Do you want to do what you love and have the time to actually do it?
If you’ve answered yes to 1 or more of these questions then you need to take the next few minutes to watch this video. Because negotiating wages is not something we learned in school but it’s a life skill that will help you many spaces in your life.
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So you’ve just come back from festival season and you realized there were a few things you wish you’d done differently. If these aren’t already on your list, write em’ down for next year! These are all the things you should have learned this year during the festival season.
How often do you get to run into loads of different artists, promoters and other industry professionals all in one place and NOT on facebook? Genuine interactions! Real conversations with tone of voice and facial expression. The raw and uncut versions of these people. This is your chance not only to introduce yourself but find out what other people are up to and what’s happening in their lives outside of music. You might want to note who parties a little, “too hard” if it’s someone you were previously thinking about working with.
Whether it’s resting, eating well, drinking that aqua and watching your intact of the party hard favorites, nothing is worst then having “too good” of a time the first night and feeling completely drained for the rest of the three day long weekend. You’ll need that energy if you want to network with the industry peeps and make a last positive impression! (Well, it’ll sure help!)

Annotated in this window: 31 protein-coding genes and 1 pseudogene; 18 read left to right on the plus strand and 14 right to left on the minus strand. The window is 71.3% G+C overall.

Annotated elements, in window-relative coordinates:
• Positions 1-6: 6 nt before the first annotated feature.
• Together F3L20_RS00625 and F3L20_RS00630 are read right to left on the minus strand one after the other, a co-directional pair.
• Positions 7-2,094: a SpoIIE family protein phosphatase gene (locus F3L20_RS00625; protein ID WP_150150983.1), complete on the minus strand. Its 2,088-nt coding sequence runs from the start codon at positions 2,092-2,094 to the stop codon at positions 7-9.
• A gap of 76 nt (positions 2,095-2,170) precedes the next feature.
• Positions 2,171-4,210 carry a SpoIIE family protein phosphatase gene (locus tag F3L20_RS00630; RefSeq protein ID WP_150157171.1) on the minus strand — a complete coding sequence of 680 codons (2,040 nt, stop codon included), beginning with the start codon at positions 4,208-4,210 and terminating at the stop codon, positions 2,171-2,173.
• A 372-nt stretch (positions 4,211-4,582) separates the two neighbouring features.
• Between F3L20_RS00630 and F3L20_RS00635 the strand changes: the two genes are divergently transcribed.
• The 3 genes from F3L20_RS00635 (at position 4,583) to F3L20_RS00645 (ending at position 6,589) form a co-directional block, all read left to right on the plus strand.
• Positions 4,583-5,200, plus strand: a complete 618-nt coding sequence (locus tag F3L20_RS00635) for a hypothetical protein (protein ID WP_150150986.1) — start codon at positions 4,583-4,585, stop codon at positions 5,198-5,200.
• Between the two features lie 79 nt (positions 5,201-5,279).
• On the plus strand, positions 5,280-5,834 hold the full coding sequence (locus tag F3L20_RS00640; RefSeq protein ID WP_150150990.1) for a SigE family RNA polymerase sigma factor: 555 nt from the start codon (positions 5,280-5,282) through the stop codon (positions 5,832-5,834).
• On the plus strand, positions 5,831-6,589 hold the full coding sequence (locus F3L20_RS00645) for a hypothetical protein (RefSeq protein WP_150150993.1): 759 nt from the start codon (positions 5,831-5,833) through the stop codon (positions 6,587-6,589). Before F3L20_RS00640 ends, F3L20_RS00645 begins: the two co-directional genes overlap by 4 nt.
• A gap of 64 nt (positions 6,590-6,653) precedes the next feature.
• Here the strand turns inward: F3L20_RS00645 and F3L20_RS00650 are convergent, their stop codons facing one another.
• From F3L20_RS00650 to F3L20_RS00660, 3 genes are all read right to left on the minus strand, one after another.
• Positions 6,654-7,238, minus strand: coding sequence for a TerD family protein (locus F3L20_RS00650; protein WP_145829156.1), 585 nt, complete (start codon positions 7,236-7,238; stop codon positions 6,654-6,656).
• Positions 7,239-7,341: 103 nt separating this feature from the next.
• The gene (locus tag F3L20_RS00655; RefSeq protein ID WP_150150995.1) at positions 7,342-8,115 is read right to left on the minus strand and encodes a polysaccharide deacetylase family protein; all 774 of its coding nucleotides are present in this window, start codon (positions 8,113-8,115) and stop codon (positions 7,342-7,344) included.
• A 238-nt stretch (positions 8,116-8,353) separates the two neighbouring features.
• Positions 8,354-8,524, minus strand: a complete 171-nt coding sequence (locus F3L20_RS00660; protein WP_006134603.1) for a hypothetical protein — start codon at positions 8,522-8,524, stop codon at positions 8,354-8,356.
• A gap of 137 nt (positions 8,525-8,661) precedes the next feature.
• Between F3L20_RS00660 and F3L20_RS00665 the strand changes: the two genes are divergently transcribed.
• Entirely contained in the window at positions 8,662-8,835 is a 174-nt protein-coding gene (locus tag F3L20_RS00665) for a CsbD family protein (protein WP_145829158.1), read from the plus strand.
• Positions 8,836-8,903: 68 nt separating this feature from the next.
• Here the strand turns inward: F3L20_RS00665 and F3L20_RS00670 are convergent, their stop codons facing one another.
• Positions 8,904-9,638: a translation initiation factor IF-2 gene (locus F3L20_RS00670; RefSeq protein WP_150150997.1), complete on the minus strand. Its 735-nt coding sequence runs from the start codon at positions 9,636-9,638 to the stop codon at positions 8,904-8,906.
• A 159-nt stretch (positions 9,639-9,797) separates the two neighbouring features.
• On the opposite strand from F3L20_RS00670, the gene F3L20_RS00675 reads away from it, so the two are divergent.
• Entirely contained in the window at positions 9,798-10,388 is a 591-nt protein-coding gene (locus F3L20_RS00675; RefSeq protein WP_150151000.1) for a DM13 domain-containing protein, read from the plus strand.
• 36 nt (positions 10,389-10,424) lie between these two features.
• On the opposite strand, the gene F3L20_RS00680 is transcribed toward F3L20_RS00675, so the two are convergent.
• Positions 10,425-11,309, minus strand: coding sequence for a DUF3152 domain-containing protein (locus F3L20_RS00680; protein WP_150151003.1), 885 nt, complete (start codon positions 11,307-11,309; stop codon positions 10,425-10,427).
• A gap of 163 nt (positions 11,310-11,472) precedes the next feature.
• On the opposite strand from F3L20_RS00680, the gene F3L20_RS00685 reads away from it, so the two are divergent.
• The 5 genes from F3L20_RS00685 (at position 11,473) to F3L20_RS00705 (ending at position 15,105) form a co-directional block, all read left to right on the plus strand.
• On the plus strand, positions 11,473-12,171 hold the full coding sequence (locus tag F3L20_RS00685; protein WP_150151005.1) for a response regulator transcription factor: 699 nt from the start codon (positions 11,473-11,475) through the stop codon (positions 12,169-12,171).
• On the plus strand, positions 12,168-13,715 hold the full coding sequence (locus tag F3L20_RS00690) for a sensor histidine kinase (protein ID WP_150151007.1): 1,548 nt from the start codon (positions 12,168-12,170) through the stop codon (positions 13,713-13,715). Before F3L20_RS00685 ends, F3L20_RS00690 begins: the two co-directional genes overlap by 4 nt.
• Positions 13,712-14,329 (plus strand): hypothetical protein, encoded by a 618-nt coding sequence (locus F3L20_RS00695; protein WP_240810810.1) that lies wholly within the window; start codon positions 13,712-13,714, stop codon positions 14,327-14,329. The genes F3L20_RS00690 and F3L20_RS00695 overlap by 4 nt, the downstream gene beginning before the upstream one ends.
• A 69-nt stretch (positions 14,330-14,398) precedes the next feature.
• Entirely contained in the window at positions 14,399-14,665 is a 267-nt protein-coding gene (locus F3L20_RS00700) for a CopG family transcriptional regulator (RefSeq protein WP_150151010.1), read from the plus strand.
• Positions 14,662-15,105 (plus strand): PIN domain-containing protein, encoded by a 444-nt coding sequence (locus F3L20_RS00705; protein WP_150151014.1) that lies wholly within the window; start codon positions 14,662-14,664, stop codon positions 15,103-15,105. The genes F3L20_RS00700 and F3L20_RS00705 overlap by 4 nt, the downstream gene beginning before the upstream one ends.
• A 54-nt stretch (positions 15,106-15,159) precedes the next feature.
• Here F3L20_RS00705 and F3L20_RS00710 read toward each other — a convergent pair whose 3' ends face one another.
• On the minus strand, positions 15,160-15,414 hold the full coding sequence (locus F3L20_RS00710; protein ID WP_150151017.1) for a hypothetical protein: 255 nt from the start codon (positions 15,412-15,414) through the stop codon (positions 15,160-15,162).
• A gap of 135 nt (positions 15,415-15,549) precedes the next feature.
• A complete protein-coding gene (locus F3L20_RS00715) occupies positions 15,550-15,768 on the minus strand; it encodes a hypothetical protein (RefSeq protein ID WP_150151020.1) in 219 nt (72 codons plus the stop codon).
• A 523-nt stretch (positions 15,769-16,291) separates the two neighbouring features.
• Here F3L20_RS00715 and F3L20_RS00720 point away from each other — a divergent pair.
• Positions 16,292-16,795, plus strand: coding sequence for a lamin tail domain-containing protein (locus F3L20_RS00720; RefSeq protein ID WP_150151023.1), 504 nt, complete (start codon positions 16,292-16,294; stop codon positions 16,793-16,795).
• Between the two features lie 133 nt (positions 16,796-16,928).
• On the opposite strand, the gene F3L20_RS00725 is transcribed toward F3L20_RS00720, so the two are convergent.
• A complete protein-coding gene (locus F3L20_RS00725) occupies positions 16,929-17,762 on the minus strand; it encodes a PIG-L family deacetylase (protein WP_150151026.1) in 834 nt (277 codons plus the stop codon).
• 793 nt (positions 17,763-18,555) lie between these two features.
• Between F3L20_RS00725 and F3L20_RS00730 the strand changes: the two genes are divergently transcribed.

We aren’t just talking gear here but lodging and food. I can’t tell you how many times even just volunteers of festivals have found themselves dehydrated, hungry and tired because the details of the accommodations weren’t worked out ahead of time. Mean while the promoter is running around like a chicken with it’s head cut off because he/she forgot to hire someone to delicate tasks. Know what you are getting yourself into in advance so that you are prepared both mentally and physically.
You’ll always run into those artists that say they didn’t get paid, the proper gear wasn’t supplied or they didn’t even find out if it was a paid gig until AFTER they spent all the money getting out there. Contracts are meant to protect BOTH people involved. They say, “I know my shiz and I will be prepared and on time!” As well as, “Here is my worth!” I dive a bit more into that here if you’re wondering why you should use you contract next year.
It’s moments before we drop our first track and we realize we can’t even plug our headphones into the damn mixer because that pesky gold headphone jack has run off with an rca cable somewhere tropical. Whether it’s an extra usb or auto cd it seems these small things can really make us go bonkers when we don’t back it up.
Do you want to stand apart from the rest of the djs, then bringing along something for people to remember you by will be key. Maybe it’s a mixtape, stickers, or even a swanky business card with a link to your website. Heck, maybe you got your EPK on a USB with some new music and you gift it to one of the headliners a label owner, and tell them to check out on the plane ride home.
When you’re going to a festival it’s not uncommon for an artist to want to unwind and by all means we want you to enjoy yourself. Just keep in mind that professionally touring djs sometimes are so crazy busy on tour that there literally only have minutes before and after their dj gig and then they are being zipped off to their next gig. It’s worth the investment to do these little extra things for yourself while you still DO have the time to network and meet people. If you think you might need help reshaping your brand’s image and running your dj business more professional, I’d love to hear MORE about your goals. Let’s chat!